Can I substitute wet brewers grains for part of the corn-oats-barley rotation in finishing steers?

Can I substitute wet brewers grains for part of the corn-oats-barley rotation in finishing steers?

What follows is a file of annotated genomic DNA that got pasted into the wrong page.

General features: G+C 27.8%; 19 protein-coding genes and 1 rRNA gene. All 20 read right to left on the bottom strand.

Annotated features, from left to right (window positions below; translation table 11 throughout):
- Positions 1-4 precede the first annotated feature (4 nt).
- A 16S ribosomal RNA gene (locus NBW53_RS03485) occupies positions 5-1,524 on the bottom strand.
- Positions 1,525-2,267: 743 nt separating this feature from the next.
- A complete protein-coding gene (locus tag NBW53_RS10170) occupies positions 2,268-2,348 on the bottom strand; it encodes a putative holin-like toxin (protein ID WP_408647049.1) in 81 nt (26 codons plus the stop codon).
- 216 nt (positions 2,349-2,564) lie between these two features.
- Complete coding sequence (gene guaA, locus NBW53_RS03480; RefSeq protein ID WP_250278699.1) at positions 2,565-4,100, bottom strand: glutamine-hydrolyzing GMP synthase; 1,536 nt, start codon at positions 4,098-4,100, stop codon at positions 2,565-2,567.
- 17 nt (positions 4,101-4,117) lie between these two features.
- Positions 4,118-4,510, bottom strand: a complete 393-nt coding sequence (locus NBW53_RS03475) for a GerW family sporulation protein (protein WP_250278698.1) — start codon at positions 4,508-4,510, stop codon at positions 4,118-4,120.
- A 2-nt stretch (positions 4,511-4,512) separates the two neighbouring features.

Answer: I foresee no problems with substituting wet brewers grains for one-third of the corn-oats-barley (COB) grain ration you are feeding your finishing steers. The University of Florida published an article titled “Wet Brewers’ Grains for Beef Cattle,” which you should find helpful as it provides a description of how to feed brewers grain and also its nutrient composition. You can access it at http://edis.ifas.ufl.edu/an241.You mentioned that you are presently feeding your 800-pound steers 20 pounds of hay and seven to eight pounds of COB. As they finish, you are feeding an 1,100-pound steer 10 pounds of COB and approximately 23 pounds of hay. This is well within the limits of a hay-grain finishing ration and it should not cause acidosis.By substituting brewers grains for one-third of the COB ration, you would be replacing about 2.6 pounds of the COB dry matter with brewers grains. Since the brewers grains are approximately 25% dry matter, you would feed 8 pounds X1/3 X 90%/25%= 9.4 pounds of actual Brewers for an 800-pound animal. For simplicity, you could round that up to 10 pounds. This reflects the fact that brewers grains are approximately 25% dry matter as opposed to 90% dry matter for COB. However, brewers grains can vary in moisture content. It is a good idea to have your brewers grains tested by a lab to get the full nutrient analysis. Dry-matter percentage would be one of the test results. This would give you a more accurate adjustment in which to feed the brewers grains. For example, if the dry-matter percentage of brewers grains came back at 30%, you would feed three pounds of it to every one pound of COB (90%/30%=3) substituted. If this were the case, you would only feed 7.8 pounds of brewers grains to the 800-pound steer. As you can see, the amount of moisture in the brewers grains does make a difference in how much you feed. I think that at this rate of substitution, you would not have problems with barley bloat. However, it would be a good idea to make the transition over a week or 10 days. Just add a little more brewers grains to the grain mix every feeding, subtracting out the equivalent amount of COB as you go.To learn more about topics related to livestock production, check out ATTRA’s Livestock and Pasture section at https://attra.ncat.org/attra-pub/livestock/.